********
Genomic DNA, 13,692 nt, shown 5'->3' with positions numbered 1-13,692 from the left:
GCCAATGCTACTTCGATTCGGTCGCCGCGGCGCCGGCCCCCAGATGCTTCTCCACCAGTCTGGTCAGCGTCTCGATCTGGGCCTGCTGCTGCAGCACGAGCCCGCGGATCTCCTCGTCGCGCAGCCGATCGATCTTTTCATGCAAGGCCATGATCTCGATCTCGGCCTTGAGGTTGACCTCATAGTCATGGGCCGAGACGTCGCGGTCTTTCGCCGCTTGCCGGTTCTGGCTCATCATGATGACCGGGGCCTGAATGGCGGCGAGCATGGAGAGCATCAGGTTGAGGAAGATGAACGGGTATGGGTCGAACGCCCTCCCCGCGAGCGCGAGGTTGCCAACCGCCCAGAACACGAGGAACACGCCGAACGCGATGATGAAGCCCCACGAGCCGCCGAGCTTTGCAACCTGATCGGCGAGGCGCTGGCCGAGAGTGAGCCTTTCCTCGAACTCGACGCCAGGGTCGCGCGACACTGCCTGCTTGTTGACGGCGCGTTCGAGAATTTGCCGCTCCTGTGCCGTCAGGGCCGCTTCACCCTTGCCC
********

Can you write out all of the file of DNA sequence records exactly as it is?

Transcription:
Genomic DNA, 13,692 nt, shown 5'->3' with positions numbered 1-13,692 from the left:
GCCAATGCTACTTCGATTCGGTCGCCGCGGCGCCGGCCCCCAGATGCTTCTCCACCAGTCTGGTCAGCGTCTCGATCTGGGCCTGCTGCTGCAGCACGAGCCCGCGGATCTCCTCGTCGCGCAGCCGATCGATCTTTTCATGCAAGGCCATGATCTCGATCTCGGCCTTGAGGTTGACCTCATAGTCATGGGCCGAGACGTCGCGGTCTTTCGCCGCTTGCCGGTTCTGGCTCATCATGATGACCGGGGCCTGAATGGCGGCGAGCATGGAGAGCATCAGGTTGAGGAAGATGAACGGGTATGGGTCGAACGCCCTCCCCGCGAGCGCGAGGTTGCCAACCGCCCAGAACACGAGGAACACGCCGAACGCGATGATGAAGCCCCACGAGCCGCCGAGCTTTGCAACCTGATCGGCGAGGCGCTGGCCGAGAGTGAGCCTTTCCTCGAACTCGACGCCAGGGTCGCGCGACACTGCCTGCTTGTTGACGGCGCGTTCGAGAATTTGCCGCTCCTGTGCCGTCAGGGCCGCTTCACCCTTGCCC